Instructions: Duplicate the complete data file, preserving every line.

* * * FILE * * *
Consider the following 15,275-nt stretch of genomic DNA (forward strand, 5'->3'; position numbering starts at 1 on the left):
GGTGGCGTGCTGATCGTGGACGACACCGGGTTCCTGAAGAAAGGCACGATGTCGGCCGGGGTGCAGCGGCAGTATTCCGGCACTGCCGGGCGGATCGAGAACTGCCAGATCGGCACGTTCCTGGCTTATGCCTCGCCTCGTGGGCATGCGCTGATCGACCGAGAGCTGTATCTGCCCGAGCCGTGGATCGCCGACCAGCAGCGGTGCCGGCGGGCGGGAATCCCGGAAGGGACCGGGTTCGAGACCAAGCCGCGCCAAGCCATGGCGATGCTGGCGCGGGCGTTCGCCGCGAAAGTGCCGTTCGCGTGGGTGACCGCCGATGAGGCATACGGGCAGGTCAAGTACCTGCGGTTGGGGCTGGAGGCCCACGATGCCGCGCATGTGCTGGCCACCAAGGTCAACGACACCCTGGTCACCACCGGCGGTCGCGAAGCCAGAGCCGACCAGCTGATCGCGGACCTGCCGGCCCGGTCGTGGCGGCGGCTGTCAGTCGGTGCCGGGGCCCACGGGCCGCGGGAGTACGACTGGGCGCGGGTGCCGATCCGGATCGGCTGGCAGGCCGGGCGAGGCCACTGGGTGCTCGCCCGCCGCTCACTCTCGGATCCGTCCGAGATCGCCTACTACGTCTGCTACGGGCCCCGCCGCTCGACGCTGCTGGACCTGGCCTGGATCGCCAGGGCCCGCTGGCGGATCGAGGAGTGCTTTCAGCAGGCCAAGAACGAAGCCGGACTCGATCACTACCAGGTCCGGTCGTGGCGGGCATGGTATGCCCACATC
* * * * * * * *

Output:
Consider the following 15,275-nt stretch of genomic DNA (forward strand, 5'->3'; position numbering starts at 1 on the left):
GGTGGCGTGCTGATCGTGGACGACACCGGGTTCCTGAAGAAAGGCACGATGTCGGCCGGGGTGCAGCGGCAGTATTCCGGCACTGCCGGGCGGATCGAGAACTGCCAGATCGGCACGTTCCTGGCTTATGCCTCGCCTCGTGGGCATGCGCTGATCGACCGAGAGCTGTATCTGCCCGAGCCGTGGATCGCCGACCAGCAGCGGTGCCGGCGGGCGGGAATCCCGGAAGGGACCGGGTTCGAGACCAAGCCGCGCCAAGCCATGGCGATGCTGGCGCGGGCGTTCGCCGCGAAAGTGCCGTTCGCGTGGGTGACCGCCGATGAGGCATACGGGCAGGTCAAGTACCTGCGGTTGGGGCTGGAGGCCCACGATGCCGCGCATGTGCTGGCCACCAAGGTCAACGACACCCTGGTCACCACCGGCGGTCGCGAAGCCAGAGCCGACCAGCTGATCGCGGACCTGCCGGCCCGGTCGTGGCGGCGGCTGTCAGTCGGTGCCGGGGCCCACGGGCCGCGGGAGTACGACTGGGCGCGGGTGCCGATCCGGATCGGCTGGCAGGCCGGGCGAGGCCACTGGGTGCTCGCCCGCCGCTCACTCTCGGATCCGTCCGAGATCGCCTACTACGTCTGCTACGGGCCCCGCCGCTCGACGCTGCTGGACCTGGCCTGGATCGCCAGGGCCCGCTGGCGGATCGAGGAGTGCTTTCAGCAGGCCAAGAACGAAGCCGGACTCGATCACTACCAGGTCCGGTCGTGGCGGGCATGGTATGCCCACATC